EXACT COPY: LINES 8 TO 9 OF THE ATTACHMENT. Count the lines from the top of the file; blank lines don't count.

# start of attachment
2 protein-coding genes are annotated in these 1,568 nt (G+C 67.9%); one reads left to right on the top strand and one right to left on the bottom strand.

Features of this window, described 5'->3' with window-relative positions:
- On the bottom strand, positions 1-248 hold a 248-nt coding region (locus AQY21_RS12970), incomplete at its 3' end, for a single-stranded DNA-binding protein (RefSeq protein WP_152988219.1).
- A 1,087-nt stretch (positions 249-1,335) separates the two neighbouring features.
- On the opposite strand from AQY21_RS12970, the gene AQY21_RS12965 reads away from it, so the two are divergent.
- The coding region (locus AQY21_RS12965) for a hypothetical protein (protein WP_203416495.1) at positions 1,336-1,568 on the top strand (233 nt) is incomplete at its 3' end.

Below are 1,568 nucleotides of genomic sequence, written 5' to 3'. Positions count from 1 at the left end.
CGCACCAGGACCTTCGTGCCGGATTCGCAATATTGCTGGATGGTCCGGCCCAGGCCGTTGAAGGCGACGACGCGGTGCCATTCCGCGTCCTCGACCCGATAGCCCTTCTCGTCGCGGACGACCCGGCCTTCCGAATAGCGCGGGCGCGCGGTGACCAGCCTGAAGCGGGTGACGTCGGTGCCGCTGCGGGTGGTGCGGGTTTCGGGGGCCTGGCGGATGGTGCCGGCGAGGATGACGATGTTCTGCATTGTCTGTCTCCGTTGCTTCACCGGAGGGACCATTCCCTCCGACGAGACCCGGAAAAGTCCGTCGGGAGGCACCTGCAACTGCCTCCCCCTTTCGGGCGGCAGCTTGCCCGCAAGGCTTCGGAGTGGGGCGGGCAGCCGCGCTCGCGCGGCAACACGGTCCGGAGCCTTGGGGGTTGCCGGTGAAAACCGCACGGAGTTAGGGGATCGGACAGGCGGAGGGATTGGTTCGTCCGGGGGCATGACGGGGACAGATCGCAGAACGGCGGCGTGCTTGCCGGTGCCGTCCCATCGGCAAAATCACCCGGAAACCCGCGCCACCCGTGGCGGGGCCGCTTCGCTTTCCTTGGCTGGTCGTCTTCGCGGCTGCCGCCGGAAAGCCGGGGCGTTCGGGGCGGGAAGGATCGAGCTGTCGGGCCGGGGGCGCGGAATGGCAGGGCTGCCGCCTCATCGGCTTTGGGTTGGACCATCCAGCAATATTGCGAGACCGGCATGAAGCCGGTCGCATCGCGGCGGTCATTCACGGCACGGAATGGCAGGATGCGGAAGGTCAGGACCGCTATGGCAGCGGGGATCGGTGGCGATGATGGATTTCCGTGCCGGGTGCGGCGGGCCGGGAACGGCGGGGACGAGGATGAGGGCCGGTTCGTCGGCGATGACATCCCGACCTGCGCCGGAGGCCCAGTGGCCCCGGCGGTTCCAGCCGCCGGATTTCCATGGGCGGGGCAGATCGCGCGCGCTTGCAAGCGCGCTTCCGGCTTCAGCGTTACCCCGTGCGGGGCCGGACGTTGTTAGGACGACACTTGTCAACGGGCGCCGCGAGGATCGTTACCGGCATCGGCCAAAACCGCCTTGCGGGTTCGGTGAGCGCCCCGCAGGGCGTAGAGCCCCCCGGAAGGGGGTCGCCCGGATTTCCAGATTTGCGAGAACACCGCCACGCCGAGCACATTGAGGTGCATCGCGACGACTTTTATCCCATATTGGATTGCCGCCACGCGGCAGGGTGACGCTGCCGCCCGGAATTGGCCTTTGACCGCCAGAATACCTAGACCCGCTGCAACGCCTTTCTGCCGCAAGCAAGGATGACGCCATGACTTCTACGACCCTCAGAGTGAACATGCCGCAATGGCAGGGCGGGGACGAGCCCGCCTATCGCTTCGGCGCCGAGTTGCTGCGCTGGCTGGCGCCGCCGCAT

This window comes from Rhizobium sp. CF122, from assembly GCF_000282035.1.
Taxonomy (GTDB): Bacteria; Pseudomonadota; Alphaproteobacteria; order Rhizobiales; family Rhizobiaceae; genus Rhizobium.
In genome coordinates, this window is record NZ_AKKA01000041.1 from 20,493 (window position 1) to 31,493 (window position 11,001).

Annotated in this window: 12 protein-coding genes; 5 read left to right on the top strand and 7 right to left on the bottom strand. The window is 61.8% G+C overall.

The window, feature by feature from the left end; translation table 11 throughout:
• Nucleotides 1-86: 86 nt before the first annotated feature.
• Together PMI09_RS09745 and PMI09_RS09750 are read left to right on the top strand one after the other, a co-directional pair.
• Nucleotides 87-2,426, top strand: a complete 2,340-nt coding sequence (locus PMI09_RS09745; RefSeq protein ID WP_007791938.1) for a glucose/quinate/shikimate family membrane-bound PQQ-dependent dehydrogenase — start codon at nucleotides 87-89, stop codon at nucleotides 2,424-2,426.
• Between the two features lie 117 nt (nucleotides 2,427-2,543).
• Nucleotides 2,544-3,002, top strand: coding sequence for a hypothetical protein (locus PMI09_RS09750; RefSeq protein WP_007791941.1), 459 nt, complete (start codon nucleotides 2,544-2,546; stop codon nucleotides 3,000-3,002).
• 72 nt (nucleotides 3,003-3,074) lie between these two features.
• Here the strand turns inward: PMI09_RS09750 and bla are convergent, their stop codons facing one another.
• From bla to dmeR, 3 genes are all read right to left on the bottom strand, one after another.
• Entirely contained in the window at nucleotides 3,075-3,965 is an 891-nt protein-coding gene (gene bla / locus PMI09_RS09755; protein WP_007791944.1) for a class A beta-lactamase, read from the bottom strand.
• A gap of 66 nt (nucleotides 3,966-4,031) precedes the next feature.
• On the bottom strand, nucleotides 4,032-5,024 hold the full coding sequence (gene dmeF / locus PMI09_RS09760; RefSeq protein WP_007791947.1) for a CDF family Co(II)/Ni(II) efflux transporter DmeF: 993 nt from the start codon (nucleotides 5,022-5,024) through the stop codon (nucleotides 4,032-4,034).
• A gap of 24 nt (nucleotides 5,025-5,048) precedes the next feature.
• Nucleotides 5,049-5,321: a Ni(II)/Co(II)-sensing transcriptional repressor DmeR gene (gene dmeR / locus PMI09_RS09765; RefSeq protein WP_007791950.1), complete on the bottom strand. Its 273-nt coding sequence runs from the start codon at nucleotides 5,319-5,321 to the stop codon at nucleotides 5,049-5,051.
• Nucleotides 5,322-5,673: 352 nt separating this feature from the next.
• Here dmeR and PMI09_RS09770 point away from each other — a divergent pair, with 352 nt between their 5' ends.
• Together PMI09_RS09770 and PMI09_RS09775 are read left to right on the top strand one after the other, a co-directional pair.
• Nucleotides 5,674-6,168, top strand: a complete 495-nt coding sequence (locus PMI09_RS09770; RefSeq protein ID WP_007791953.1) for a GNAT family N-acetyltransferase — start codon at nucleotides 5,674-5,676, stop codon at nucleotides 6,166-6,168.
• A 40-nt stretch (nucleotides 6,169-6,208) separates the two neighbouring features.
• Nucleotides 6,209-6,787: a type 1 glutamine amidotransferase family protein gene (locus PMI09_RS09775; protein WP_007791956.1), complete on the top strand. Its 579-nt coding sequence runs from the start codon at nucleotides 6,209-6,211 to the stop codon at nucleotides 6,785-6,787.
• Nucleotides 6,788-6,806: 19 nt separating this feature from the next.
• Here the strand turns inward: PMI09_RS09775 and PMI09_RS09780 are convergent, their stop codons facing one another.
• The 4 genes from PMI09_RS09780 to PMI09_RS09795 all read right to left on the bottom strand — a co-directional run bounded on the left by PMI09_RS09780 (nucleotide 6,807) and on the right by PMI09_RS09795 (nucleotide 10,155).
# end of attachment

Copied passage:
CGCACCAGGACCTTCGTGCCGGATTCGCAATATTGCTGGATGGTCCGGCCCAGGCCGTTGAAGGCGACGACGCGGTGCCATTCCGCGTCCTCGACCCGATAGCCCTTCTCGTCGCGGACGACCCGGCCTTCCGAATAGCGCGGGCGCGCGGTGACCAGCCTGAAGCGGGTGACGTCGGTGCCGCTGCGGGTGGTGCGGGTTTCGGGGGCCTGGCGGATGGTGCCGGCGAGGATGACGATGTTCTGCATTGTCTGTCTCCGTTGCTTCACCGGAGGGACCATTCCCTCCGACGAGACCCGGAAAAGTCCGTCGGGAGGCACCTGCAACTGCCTCCCCCTTTCGGGCGGCAGCTTGCCCGCAAGGCTTCGGAGTGGGGCGGGCAGCCGCGCTCGCGCGGCAACACGGTCCGGAGCCTTGGGGGTTGCCGGTGAAAACCGCACGGAGTTAGGGGATCGGACAGGCGGAGGGATTGGTTCGTCCGGGGGCATGACGGGGACAGATCGCAGAACGGCGGCGTGCTTGCCGGTGCCGTCCCATCGGCAAAATCACCCGGAAACCCGCGCCACCCGTGGCGGGGCCGCTTCGCTTTCCTTGGCTGGTCGTCTTCGCGGCTGCCGCCGGAAAGCCGGGGCGTTCGGGGCGGGAAGGATCGAGCTGTCGGGCCGGGGGCGCGGAATGGCAGGGCTGCCGCCTCATCGGCTTTGGGTTGGACCATCCAGCAATATTGCGAGACCGGCATGAAGCCGGTCGCATCGCGGCGGTCATTCACGGCACGGAATGGCAGGATGCGGAAGGTCAGGACCGCTATGGCAGCGGGGATCGGTGGCGATGATGGATTTCCGTGCCGGGTGCGGCGGGCCGGGAACGGCGGGGACGAGGATGAGGGCCGGTTCGTCGGCGATGACATCCCGACCTGCGCCGGAGGCCCAGTGGCCCCGGCGGTTCCAGCCGCCGGATTTCCATGGGCGGGGCAGATCGCGCGCGCTTGCAAGCGCGCTTCCGGCTTCAGCGTTACCCCGTGCGGGGCCGGACGTTGTTAGGACGACACTTGTCAACGGGCGCCGCGAGGATCGTTACCGGCATCGGCCAAAACCGCCTTGCGGGTTCGGTGAGCGCCCCGCAGGGCGTAGAGCCCCCCGGAAGGGGGTCGCCCGGATTTCCAGATTTGCGAGAACACCGCCACGCCGAGCACATTGAGGTGCATCGCGACGACTTTTATCCCATATTGGATTGCCGCCACGCGGCAGGGTGACGCTGCCGCCCGGAATTGGCCTTTGACCGCCAGAATACCTAGACCCGCTGCAACGCCTTTCTGCCGCAAGCAAGGATGACGCCATGACTTCTACGACCCTCAGAGTGAACATGCCGCAATGGCAGGGCGGGGACGAGCCCGCCTATCGCTTCGGCGCCGAGTTGCTGCGCTGGCTGGCGCCGCCGCAT

This window comes from Rhizobium sp. CF122, from assembly GCF_000282035.1.